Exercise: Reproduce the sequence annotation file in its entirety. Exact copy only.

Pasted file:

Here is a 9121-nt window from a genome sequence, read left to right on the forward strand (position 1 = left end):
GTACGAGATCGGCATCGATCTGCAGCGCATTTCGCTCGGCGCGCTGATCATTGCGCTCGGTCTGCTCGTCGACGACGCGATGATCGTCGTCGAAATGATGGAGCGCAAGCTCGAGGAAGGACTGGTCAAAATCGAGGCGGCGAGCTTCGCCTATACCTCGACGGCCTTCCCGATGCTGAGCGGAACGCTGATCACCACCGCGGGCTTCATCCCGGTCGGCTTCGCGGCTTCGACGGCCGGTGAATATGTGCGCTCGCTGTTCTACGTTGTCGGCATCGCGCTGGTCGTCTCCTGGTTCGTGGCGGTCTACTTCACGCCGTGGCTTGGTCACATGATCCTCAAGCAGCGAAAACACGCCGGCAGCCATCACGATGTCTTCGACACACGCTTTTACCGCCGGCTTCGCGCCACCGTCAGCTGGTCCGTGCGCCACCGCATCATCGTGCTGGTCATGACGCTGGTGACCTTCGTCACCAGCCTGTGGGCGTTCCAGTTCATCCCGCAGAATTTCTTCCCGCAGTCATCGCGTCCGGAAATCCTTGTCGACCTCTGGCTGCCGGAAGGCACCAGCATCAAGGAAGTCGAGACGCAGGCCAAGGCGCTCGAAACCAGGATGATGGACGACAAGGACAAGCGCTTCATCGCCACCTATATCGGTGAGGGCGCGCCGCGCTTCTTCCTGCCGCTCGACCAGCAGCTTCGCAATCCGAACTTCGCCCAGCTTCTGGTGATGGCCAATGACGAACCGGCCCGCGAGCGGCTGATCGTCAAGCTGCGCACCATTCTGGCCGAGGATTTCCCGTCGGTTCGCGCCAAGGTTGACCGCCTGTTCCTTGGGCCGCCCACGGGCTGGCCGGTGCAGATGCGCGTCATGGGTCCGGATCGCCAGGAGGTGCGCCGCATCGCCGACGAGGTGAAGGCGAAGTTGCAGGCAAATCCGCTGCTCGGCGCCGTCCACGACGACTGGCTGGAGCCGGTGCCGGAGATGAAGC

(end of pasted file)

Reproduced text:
Here is a 9121-nt window from a genome sequence, read left to right on the forward strand (position 1 = left end):
GTACGAGATCGGCATCGATCTGCAGCGCATTTCGCTCGGCGCGCTGATCATTGCGCTCGGTCTGCTCGTCGACGACGCGATGATCGTCGTCGAAATGATGGAGCGCAAGCTCGAGGAAGGACTGGTCAAAATCGAGGCGGCGAGCTTCGCCTATACCTCGACGGCCTTCCCGATGCTGAGCGGAACGCTGATCACCACCGCGGGCTTCATCCCGGTCGGCTTCGCGGCTTCGACGGCCGGTGAATATGTGCGCTCGCTGTTCTACGTTGTCGGCATCGCGCTGGTCGTCTCCTGGTTCGTGGCGGTCTACTTCACGCCGTGGCTTGGTCACATGATCCTCAAGCAGCGAAAACACGCCGGCAGCCATCACGATGTCTTCGACACACGCTTTTACCGCCGGCTTCGCGCCACCGTCAGCTGGTCCGTGCGCCACCGCATCATCGTGCTGGTCATGACGCTGGTGACCTTCGTCACCAGCCTGTGGGCGTTCCAGTTCATCCCGCAGAATTTCTTCCCGCAGTCATCGCGTCCGGAAATCCTTGTCGACCTCTGGCTGCCGGAAGGCACCAGCATCAAGGAAGTCGAGACGCAGGCCAAGGCGCTCGAAACCAGGATGATGGACGACAAGGACAAGCGCTTCATCGCCACCTATATCGGTGAGGGCGCGCCGCGCTTCTTCCTGCCGCTCGACCAGCAGCTTCGCAATCCGAACTTCGCCCAGCTTCTGGTGATGGCCAATGACGAACCGGCCCGCGAGCGGCTGATCGTCAAGCTGCGCACCATTCTGGCCGAGGATTTCCCGTCGGTTCGCGCCAAGGTTGACCGCCTGTTCCTTGGGCCGCCCACGGGCTGGCCGGTGCAGATGCGCGTCATGGGTCCGGATCGCCAGGAGGTGCGCCGCATCGCCGACGAGGTGAAGGCGAAGTTGCAGGCAAATCCGCTGCTCGGCGCCGTCCACGACGACTGGCTGGAGCCGGTGCCGGAGATGAAGC